Let’s start with the logo and typeface they created. It’s incredible to me that they were able to keep the look and feel of the original logo, that sort of clunky yet charming 90s energy, without it feeling off or wrong. They then worked with SuperContinente to develop a typeface inspired by “hard outside with a soft interior, which was a reoccurring theme in wood type from the late 1800s.” Because of course! And thanks to an expanded color palette, the brand now feels bold, tough, and adventurous, like it could tackle anything, which is the point.
There’s a true sense that the team at Gretel had so much fun working on this project, and that the folks at Mountain Hardwear truly trusted them. The rebrand is totally comprehensive, from soup to nuts (get it?) and there doesn’t seem to be any detail that wasn’t considered.
I feel like most creatives, like a moth to the flame, are intrinsically interested in certain things. For example, whether or not you eat them, you probably think mushrooms are kinda’ cool. They come in interesting shapes, wild colors, can look both cute and horrifying, they’re incredibly versatile. This is why I believe I was immediately entranced by this mark by Luca Devinu for Anastasia Kristensen new album, Cordyceps Disco.
It’s wild how he was able to combine the essence of like a Swedish/Nordic black metal band vibe and marry it with the cute little mushrooms. It’s nothing like I’ve ever seen before, and I love it.
“Comprised of a constantly shifting set of elements, the visual language was born from free-form image-making and experimentation. Incorporating graphic and hand-drawn illustrated elements, as well as video and portrait photography, the brand presents a subtle yet crafted visual landscape that celebrates intimacy, texture, and feel.”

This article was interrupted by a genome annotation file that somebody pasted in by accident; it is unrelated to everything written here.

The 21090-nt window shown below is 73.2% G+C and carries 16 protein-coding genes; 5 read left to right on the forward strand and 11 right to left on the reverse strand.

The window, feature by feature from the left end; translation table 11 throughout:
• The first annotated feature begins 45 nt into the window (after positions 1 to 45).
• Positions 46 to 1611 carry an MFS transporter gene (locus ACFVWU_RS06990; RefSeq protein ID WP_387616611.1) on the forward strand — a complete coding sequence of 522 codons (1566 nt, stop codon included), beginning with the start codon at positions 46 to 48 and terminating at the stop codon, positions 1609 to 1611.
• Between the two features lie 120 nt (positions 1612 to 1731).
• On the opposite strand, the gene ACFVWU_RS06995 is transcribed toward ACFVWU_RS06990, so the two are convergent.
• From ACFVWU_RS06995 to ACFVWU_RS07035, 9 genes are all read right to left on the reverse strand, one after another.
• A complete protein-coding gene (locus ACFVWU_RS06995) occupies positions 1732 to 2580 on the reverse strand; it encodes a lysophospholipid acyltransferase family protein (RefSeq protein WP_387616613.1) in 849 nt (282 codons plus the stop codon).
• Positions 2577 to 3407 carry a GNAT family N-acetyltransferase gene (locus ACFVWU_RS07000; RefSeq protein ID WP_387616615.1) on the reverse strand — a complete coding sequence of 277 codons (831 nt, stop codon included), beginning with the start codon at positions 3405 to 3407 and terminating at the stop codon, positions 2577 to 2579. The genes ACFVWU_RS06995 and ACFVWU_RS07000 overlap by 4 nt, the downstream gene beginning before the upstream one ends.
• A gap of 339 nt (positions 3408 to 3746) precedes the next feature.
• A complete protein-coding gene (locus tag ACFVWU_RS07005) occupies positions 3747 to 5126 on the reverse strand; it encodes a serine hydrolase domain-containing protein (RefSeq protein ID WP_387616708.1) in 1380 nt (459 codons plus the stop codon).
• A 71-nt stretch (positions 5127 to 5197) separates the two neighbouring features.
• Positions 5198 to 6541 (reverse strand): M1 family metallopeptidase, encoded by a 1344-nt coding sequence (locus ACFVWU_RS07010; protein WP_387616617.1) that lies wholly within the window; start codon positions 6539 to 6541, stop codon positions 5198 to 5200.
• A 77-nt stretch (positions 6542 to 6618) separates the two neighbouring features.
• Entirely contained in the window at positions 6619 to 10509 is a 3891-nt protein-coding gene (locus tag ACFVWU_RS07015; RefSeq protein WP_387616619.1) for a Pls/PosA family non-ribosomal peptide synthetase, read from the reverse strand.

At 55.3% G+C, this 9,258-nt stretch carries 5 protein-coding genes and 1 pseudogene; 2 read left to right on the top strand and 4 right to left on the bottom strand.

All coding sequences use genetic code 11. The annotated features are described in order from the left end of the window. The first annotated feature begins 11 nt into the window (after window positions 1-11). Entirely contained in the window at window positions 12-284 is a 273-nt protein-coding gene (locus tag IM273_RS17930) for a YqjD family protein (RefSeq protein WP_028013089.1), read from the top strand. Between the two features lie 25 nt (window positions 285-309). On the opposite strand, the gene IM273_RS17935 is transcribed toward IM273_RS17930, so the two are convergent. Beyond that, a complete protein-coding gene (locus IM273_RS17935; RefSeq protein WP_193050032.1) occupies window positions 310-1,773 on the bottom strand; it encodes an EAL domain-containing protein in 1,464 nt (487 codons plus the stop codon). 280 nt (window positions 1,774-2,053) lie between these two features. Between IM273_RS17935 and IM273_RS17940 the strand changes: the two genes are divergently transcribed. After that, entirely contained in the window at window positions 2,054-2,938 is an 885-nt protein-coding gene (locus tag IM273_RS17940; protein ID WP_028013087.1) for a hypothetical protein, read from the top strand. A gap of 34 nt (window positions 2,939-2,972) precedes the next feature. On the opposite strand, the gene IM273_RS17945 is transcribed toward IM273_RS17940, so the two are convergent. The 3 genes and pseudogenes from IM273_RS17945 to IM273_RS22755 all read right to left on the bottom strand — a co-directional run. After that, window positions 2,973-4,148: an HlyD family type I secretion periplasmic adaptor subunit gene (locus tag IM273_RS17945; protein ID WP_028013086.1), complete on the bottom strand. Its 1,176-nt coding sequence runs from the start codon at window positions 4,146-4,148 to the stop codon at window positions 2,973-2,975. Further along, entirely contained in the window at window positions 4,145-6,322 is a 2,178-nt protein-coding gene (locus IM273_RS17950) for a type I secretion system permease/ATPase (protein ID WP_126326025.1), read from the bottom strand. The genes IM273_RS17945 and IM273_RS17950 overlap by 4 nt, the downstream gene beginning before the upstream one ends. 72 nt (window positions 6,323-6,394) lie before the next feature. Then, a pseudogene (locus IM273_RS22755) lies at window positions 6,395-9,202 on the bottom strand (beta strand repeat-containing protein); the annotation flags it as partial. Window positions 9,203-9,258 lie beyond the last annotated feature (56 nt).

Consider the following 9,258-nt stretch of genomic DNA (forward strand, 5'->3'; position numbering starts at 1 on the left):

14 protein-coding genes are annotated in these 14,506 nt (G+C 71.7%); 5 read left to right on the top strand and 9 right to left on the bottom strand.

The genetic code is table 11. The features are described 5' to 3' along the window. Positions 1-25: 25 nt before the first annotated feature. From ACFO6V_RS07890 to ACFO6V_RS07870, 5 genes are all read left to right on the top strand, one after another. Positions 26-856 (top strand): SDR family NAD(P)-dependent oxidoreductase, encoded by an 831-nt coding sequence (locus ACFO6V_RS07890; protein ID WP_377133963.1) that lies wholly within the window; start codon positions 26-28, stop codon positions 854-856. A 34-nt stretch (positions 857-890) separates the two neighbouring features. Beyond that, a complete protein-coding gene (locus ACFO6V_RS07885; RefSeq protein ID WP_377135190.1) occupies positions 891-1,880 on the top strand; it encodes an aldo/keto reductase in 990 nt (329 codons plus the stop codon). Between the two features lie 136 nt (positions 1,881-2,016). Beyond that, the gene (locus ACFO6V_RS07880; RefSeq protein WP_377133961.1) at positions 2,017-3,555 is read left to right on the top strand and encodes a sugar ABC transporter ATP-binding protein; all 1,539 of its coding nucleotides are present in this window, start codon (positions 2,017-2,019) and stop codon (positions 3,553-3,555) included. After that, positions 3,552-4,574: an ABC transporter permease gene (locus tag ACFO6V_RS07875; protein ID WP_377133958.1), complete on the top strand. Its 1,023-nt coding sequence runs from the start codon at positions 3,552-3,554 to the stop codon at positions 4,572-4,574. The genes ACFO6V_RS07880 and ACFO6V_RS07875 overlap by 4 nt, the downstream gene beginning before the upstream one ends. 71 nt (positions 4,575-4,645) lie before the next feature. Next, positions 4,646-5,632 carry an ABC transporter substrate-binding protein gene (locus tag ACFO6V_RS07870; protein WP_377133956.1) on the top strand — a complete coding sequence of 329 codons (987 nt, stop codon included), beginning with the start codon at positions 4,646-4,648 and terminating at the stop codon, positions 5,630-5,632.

For me what works so well about the branding is how authentic everything feels. There’s so many small details, like hand-drawn elements, tooth and texture on the typography, paper and print elements that give a sense of tactility. It’s all very quirky and charming with a bit of refinement, and that duality definitely works to catch my eye.
Rainer Schneider, a contemporary restaurant reinventing German cuisine, recently received a fresh looking brand identity from the folks at Hyperfocus. They decided on an analogue aesthetic for the photos, sprinkled in some fun copywriting, and embraced a lo-fi design approach, emphasizing the values of sharing and new culinary adventures. The visual identity they created is raw, sincere, and straightforward, evoking a sense of familiarity and timelessness. I’m such a fan of type-driven branding and this hits the mark for me. A bold type pairing, pared back color palette, it never goes wrong.
The thing about Barcelona is there’s always something new popping up. It’s that energy that makes it feel like Los Angeles to me, only on a smaller scale that’s much easier to explore. Take for example this new visual identity from Hey Studio (probably the best design studio in the city) for Casa Montjüic, a multi-hyphenate space for creatives containing three different areas: a multi-purpose theater capable of hosting cinema screenings, plays, and intimate concerts; a music venue; and a restaurant featuring a seasonal menu and exquisite wines.
Hey Studio took inspiration from the ever-changing billboards of 19th century cinemas and music venues to match the energy of the unconventional culture. The result is a branding experience that’s bursting with life, both in the physical and digital worlds, with a vibrant color palette which brings the visual language into the 21st century.
Love a flexible identity system that can do a lot of things with ease. And this color palette is super fun, making the space feel so contemporary. Huerco S. is playing a set on Sunday and Kyle and I just bought tickets, stoked to check out the space and go drink some natty wine 🥂
It’s almost comical how mainstream brand redesigns are at this point. Being in any creative field, you’ve experienced random folks having an opinion on your work. The nosy executive, the random PA, or in this case, the amateur home chef. The New York Times, or more specifically, journalist and cookbook author Marnie Hanel, has decided to wade into the murky waters of branding, asking, What Happened to Diamond Crystal Kosher Salt?